https://blogs.princeton.edu/mudd/2014/10/the-university-archives-and-its-focus-on-fixity/

https://www.tsl.texas.gov/slrm/blog/?p=6839

http://isuspecialcollections.wordpress.com/2014/10/10/happy-electronic-records-day/

https://cbaileymsls.wordpress.com/2014/10/10/electronic-records-day/

Take Action for Archives!

For all of you who’ve made the commitment to participate in the “The Year of Living Dangerously for Archives” and for those who are still wondering just what this is all about (see the 9/3/2104 blogpost here), the first challenge opportunity is now live on the SAA website:  http://www2.archivists.org/living-dangerously/value-of-archives

You’ll find suggestions for concrete actions to take in the next days/weeks to further our efforts to raise awareness of the importance and value of archives and archivists. Check out the suggestions, put your own spin on them, try them out and then tell us the results of your efforts.

Challenges will be issued periodically in the future focusing on different issues, times, approaches, or for particular groups within SAA whether Student Chapters, Fellows, or any of our roundtables and sections. Do one, do many—every action is another step forward in raising awareness.

It is an absolute joy and privilege to be part of a profession that can change lives, alter the path of policy, affect the economy, capture the minds of students, promote insight and understanding, and provide the information infrastructure for democracy. It’s time we let others know that this is what archives and archivists do. Join us in taking action for archives!

The Year of Living Dangerously for Archives

It’s really pretty simple. Archives change lives…sometimes in breath-taking ways, sometimes in quiet but essential ways. Nonetheless, every encounter that a user has with archives results in some increase or change in knowledge, some adjustment to a direction, some altered perspective, some affecting of the human experience. Archives have value for so many different people—our managers, our colleagues, our friends, the public, our users, potential users, and even people who may never directly use them.

I hope in the coming year we can work together to take some specific actions to raise awareness of the importance and value of archives in our lives, our organizations, our government, and our society. In my incoming presidential remarks at the recent Annual Business Meeting (http://www2.archivists.org/history/leaders/kathleen-roe/incoming-presidential-remarks-the-year-of-living-dangerously-with-archives), I issued a challenge to us as SAA members, as archivists, to spend a year “living dangerously” by taking some concerted actions to increase awareness of and advocate for archives. It’s not something that most of us have been trained to do, and it is something that for many of us is a bit beyond our comfort zone (hence the element of “danger”). Continue reading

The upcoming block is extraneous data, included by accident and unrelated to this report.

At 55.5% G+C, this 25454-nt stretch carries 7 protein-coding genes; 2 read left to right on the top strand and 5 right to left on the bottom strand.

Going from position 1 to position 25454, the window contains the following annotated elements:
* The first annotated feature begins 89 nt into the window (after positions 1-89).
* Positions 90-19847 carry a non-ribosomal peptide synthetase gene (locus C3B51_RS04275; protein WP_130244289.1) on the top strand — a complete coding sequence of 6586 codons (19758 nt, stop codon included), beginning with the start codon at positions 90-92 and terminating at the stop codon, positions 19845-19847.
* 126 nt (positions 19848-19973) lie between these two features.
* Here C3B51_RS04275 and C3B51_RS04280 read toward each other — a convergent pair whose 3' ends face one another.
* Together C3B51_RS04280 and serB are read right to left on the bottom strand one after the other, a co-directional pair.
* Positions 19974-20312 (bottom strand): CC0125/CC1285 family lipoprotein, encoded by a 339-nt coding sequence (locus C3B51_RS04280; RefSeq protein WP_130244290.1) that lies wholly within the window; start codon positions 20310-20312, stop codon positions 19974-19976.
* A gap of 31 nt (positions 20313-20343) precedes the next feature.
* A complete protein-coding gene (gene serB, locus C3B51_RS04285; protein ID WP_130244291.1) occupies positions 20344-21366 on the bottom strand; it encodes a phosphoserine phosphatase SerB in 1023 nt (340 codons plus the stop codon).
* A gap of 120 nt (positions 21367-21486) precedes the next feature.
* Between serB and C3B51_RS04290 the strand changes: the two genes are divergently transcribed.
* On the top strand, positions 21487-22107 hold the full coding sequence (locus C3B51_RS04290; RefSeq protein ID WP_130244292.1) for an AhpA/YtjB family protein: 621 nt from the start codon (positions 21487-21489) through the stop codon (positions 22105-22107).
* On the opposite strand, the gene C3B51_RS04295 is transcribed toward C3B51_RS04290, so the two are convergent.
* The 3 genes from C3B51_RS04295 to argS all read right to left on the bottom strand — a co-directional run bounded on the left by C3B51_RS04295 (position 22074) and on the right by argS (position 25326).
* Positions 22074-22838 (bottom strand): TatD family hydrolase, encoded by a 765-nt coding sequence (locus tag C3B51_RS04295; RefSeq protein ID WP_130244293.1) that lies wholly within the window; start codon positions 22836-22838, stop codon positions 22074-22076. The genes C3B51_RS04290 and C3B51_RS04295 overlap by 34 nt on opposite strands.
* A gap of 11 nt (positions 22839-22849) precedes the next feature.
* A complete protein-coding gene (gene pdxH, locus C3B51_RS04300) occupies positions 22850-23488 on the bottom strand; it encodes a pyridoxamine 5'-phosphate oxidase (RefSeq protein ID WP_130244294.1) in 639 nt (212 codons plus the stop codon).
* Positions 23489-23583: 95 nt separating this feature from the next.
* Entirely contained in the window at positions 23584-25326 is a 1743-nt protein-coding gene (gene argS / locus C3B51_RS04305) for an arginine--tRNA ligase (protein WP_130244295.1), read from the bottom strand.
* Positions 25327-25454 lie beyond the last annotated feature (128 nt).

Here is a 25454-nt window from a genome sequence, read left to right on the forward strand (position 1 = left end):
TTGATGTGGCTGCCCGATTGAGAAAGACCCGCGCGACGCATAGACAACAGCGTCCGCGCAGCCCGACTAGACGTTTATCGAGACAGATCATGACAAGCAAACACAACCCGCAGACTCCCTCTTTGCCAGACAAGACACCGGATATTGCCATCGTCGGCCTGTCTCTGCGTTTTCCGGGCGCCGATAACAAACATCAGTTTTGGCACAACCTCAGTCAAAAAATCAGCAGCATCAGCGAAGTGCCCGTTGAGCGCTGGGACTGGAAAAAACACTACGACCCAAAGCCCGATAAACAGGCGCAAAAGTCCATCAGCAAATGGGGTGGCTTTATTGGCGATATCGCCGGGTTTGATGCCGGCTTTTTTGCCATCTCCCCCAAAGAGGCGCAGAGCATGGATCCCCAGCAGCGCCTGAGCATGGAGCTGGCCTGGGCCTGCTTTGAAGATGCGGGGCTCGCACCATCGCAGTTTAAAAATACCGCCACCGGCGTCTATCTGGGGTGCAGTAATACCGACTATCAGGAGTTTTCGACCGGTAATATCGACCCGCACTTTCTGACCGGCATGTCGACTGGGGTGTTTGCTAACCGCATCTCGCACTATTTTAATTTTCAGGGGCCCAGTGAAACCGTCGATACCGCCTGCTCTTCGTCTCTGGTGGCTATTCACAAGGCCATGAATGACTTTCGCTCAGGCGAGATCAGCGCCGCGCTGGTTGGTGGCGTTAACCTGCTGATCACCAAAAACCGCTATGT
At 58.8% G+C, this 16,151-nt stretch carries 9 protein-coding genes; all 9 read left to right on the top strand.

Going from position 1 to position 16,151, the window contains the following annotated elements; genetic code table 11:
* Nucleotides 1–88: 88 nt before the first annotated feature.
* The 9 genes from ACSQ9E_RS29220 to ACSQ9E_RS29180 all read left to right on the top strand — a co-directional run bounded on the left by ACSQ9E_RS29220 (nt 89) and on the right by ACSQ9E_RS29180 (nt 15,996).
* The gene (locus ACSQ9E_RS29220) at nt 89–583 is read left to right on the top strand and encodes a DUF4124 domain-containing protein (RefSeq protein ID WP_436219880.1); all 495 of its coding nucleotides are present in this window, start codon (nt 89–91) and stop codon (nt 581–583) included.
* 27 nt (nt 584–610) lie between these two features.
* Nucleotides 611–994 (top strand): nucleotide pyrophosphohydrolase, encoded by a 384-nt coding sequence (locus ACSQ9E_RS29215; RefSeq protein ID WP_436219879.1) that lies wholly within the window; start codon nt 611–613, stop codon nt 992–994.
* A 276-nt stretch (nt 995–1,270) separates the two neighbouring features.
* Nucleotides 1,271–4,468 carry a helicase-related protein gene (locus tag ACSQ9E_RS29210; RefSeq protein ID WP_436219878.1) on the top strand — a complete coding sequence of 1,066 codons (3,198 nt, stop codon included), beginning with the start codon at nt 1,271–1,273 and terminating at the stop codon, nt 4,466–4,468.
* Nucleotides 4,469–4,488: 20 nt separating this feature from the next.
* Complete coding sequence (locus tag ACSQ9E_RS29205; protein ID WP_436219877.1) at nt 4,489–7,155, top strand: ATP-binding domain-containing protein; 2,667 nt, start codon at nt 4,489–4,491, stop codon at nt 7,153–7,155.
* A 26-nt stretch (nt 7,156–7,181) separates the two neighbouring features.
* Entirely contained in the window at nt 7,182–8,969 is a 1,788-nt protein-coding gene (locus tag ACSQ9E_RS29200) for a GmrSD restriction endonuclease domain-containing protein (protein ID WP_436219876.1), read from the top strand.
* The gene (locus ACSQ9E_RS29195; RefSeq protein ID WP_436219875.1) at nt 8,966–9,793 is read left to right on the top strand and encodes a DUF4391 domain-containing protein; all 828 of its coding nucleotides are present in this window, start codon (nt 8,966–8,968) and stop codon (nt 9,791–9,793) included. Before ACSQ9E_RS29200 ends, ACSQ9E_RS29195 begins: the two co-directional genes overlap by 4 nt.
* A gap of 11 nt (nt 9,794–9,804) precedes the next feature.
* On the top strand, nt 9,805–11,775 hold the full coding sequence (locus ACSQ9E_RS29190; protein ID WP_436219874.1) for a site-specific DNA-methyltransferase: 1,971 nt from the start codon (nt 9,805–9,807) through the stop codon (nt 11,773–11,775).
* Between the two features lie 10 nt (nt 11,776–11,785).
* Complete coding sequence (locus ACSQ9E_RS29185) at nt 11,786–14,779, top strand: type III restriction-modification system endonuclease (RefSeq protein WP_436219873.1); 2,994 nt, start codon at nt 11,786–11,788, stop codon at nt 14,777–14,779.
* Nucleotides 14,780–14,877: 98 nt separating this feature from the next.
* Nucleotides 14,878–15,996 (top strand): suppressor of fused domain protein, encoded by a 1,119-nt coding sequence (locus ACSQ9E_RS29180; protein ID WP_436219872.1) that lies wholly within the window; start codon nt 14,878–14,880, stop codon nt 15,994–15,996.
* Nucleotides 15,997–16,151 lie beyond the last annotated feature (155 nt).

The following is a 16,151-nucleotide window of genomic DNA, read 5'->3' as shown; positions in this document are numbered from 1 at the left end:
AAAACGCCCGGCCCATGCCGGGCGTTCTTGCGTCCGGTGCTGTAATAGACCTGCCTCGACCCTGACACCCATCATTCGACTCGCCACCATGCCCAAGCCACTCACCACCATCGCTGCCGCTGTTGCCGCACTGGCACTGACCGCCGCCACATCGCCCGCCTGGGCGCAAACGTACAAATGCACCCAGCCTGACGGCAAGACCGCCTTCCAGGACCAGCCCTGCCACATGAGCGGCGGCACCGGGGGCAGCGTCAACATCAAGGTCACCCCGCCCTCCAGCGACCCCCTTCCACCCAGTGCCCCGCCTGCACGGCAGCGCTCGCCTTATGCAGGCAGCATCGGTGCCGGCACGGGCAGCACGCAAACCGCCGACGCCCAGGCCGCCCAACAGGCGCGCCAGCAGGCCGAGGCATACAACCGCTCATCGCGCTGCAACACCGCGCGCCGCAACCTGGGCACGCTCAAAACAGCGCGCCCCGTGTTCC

With UELMA, Lots of Legislation Keeps Stuff Safe

This post was written by William “Butch” Lazorchak. Butch is a Digital Archivist for the National Digital Information Infrastructure and Preservation Program at the Library of Congress. Continue reading

Supporting NEH and IMLS

I came into work this morning expecting a quiet day when I saw an email with the subject line “NEH.” What I read made me cringe. It appears the House Budget committee, headed by former Vice Presidential candidate Paul Ryan, has submitted a budget that eliminates both NEH and IMLS. Granted this is the first salvo in the budget battle but it is concerning. AHA has written about NEH and ALA President Barbara Stripling has written about IMLS.

Both NEH and IMLS have supported archives programs through grants. Most recently IMLS provided funding in support of the ARL/SAA Mosaic Program which provides financial support, practical work experience, mentoring, career placement assistance, and leadership development to emerging professionals from traditionally underrepresented racial and ethnic minority groups. IMLS also supported A*CENSUS, the first study of the archival universe and its needs. Continue reading

Introducing the SAA Foundation

Did you know that SAA had a Foundation? We do and the Board had a lively and productive meeting in January.

Fynette Eaton, Foundation Board President provides information about the Foundation, its activities and goals. We hope you will consider contributing to the Foundation to help us continue the work to support the archival profession. Continue reading